Thursday, 31 May - Lubeck, Germany
It was time to say goodbye to Brugge and let it rip on the German Autobahns. As great as it was to visit, in hindsight we should have left Belgium off the itinerary, as Brugge was a major detour and we’ll still need to return to see the rest of the country. We should have added an extra night to Amsterdam and Berlin, but oh well – you don’t know these things.
However, it was a sorry day for driving and so I’m going to call it “The Great Disappointment”. Here are the stats as to why:
700km of road (200km in Belgium, 100km in Netherlands, 400km in Germany)
700km of continual trucks – thousands of them!
400km of road works (approximately 6 of each 8km, with only 2km of normal road in-between stretches of road works)
300km of torrential rain
We tried to cruise at 200kph, but the closest we got was 170 for 5 minutes. Most of the time we were fluctuating between 80 and 150. Every time we reached speed we had to slow down for truck congestion, road works or just plain bad visibility
and driving conditions in fog and rain. It was massively frustrating and to make matters worse, it lengthened our 7 hour drive into 8.5 hours AND we paid $2.09/L in petrol for the privilege!!! I don’t want to hear anyone in Australia whinge about petrol prices ever again.
We also came across our first non-English speaking person when we stopped for lunch. We ordered by pointing. She happily chatted away in German knowing we only spoke English, but we still had no clue what she was saying. I have a feeling that Germany is going to be the worst when it comes to communication.
The weather was too dismal to look around Lubeck so we’ll have a quick squiz tomorrow morning before heading to Denmark. Friday, 1 Jun – Copenhagen, Denmark
Germany is going to work well for me. We walked into a bakery this morning in Lubeck and whilst Dwayne was ogling everything, nothing appealed to me. Hello weight loss.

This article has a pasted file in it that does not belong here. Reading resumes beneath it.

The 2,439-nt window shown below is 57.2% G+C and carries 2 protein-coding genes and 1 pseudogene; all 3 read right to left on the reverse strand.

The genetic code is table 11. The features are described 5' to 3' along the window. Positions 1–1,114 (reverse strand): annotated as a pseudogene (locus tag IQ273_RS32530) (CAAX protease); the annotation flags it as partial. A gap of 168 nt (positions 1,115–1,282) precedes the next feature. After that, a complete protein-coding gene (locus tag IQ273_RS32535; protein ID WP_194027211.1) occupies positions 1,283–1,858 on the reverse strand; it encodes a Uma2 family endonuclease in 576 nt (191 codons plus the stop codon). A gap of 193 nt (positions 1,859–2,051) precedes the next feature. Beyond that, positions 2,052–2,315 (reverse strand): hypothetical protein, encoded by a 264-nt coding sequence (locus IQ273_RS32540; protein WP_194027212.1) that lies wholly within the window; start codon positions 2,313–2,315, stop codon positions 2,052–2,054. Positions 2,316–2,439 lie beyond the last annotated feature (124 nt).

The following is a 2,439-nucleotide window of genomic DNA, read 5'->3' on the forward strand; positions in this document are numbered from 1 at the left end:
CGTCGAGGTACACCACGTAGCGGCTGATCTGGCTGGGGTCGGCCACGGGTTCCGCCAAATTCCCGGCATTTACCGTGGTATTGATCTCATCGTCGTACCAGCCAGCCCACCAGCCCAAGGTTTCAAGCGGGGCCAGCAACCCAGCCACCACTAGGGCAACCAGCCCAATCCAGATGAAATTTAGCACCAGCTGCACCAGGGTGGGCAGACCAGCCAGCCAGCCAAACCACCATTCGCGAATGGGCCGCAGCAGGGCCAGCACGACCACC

The weather had cleared to be merely overcast so we spent 2 hours wandering around Lubeck. It’s another Unesco World Heritage site in northern Germany. If you’re seeing a pattern here regarding Unesco sites,
you’re not wrong. We are trying to visit them when there is one nearby. The Alstadt (old town) is on an island surrounded by a large moat and manmade lakes. The island is mainly cobblestone roads and medieval architecture. There is a crazy number of churches in the small area – we counted about 5 – and they are all huge, so I’m not sure why there were so many. It was a cute town to walk around and the funniest thing that will stick in our minds is the circa 1620 “Rathaus” (pronounced Rat-house”). That’s code for the politician’s Town Hall. How fitting!
At midday we started the 400km drive to Copenhagen to see our friends. The roads and traffic were better so we did get the gutless wonder up to 180kph for about 10 minutes but that was as far as it would go, foot flat to the floor. We soon reached the Danish border and had to slow to 130kph – or thereabouts... The landscape in northern Germany and Denmark is lush and green with yellow waves of canola growing in fields separated by lines of trees exploding with fresh, spring growth.